One of the main reasons I like to go on vacation is to get away from the phone, tv, computer, internet etc. In this digital age it's nice to really unplug, not just from my blog but from all of it.
On my last post, I put up a link to an article that I found really interesting. I don't blame you if you didn't read it, because it was long and frankly when I'm reading blogs I don't often click on links that I'm not extremely interested in.
Basically what the author of the article was saying was that books are becoming one of the few things left that allow our minds to be free of all the noise that surrounds us.
It's hard to admit, but we all sense it: it is becoming almost physically harder to read books.
I think most of us have this sense today, if we are honest. If you read a book with your laptop thrumming at the other side of the room, it can feel like trying to read with a heavy metal band shrieking in front of you. To read, you need to slow down. You need mental silence except for the words. That's getting harder to find.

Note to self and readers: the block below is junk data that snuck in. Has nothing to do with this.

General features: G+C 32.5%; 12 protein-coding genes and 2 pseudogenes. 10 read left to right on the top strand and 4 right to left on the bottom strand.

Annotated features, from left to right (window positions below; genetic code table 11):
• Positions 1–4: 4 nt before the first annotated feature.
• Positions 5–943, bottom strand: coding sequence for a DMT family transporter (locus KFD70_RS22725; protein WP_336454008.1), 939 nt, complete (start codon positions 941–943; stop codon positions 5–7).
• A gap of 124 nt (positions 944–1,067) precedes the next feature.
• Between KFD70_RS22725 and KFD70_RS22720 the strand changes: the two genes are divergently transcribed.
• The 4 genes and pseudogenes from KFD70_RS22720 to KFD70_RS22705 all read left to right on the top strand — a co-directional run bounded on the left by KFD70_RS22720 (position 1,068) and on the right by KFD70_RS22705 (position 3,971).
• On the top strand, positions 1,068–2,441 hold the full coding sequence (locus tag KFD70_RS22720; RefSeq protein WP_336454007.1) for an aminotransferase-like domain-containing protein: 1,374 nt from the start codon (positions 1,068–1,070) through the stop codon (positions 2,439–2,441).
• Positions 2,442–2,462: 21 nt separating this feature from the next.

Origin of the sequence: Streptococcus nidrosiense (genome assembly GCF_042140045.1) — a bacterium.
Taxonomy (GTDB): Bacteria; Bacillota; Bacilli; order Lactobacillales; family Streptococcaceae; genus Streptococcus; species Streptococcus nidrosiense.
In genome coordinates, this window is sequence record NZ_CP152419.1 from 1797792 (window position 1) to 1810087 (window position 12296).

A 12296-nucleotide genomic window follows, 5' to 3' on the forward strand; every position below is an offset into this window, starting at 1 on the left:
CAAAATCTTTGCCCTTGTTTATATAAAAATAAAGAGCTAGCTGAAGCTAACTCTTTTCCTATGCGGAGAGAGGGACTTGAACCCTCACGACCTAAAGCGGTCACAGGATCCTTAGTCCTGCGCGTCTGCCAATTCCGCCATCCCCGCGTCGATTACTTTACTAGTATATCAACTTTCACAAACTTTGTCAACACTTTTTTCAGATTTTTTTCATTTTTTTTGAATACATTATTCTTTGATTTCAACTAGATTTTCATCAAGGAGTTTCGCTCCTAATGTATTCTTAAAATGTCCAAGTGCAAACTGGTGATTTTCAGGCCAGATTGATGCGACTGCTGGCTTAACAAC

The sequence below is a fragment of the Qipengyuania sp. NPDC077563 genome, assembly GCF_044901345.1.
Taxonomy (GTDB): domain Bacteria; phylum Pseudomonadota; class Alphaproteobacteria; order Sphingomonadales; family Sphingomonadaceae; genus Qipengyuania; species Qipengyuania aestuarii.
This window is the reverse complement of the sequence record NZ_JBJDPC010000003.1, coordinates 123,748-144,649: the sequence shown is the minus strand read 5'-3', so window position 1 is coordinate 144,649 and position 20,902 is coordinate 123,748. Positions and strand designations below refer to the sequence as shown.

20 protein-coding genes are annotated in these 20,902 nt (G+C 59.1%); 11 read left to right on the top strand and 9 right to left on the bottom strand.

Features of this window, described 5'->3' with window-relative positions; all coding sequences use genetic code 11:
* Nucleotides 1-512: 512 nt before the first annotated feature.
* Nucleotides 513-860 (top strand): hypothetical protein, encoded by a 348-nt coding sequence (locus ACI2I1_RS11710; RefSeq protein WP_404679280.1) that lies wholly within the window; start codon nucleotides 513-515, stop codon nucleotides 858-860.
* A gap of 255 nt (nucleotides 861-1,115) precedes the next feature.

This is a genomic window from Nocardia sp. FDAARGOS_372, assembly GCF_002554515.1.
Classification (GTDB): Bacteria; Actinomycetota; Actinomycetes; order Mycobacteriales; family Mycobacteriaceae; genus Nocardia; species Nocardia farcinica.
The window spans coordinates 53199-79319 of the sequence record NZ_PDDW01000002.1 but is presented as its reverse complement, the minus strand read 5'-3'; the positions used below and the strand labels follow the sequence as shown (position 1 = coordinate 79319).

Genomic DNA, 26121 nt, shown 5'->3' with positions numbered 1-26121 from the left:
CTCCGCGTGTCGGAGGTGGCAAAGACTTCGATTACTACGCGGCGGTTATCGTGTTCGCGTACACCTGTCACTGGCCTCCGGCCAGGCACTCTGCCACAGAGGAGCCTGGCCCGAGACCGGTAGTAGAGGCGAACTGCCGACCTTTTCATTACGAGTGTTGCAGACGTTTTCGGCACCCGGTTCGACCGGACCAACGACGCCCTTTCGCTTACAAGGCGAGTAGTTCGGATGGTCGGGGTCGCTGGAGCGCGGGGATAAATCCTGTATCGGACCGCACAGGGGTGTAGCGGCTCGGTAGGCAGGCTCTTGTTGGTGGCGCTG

I know for myself I go through spurts. I can read five books in a month or not read anything for five months, but I also know that I rarely regret opening up the pages of a book, but there are lots of times I regret how much time I spend on my computer.
Here are some of my other favorite quotes from the article:
And here's the function that the book -- the paper book that doesn't beep or flash or link or let you watch a thousand videos all at once -- does for you that nothing else will. It gives you the capacity for deep, linear concentration.
An e-book reader that does a lot will not, in the end, be a book.
T.S. Eliot called books "the still point of the turning world." He was right. It turns out, in the age of super-speed broadband we need dead trees to have living minds.
Since tomorrow is Canada Day up here in the Great White (Green now) North and Monday is the 4th of July down there, I'll catch up with you guys on Tuesday. Hope everyone has a great long weekend wherever you are.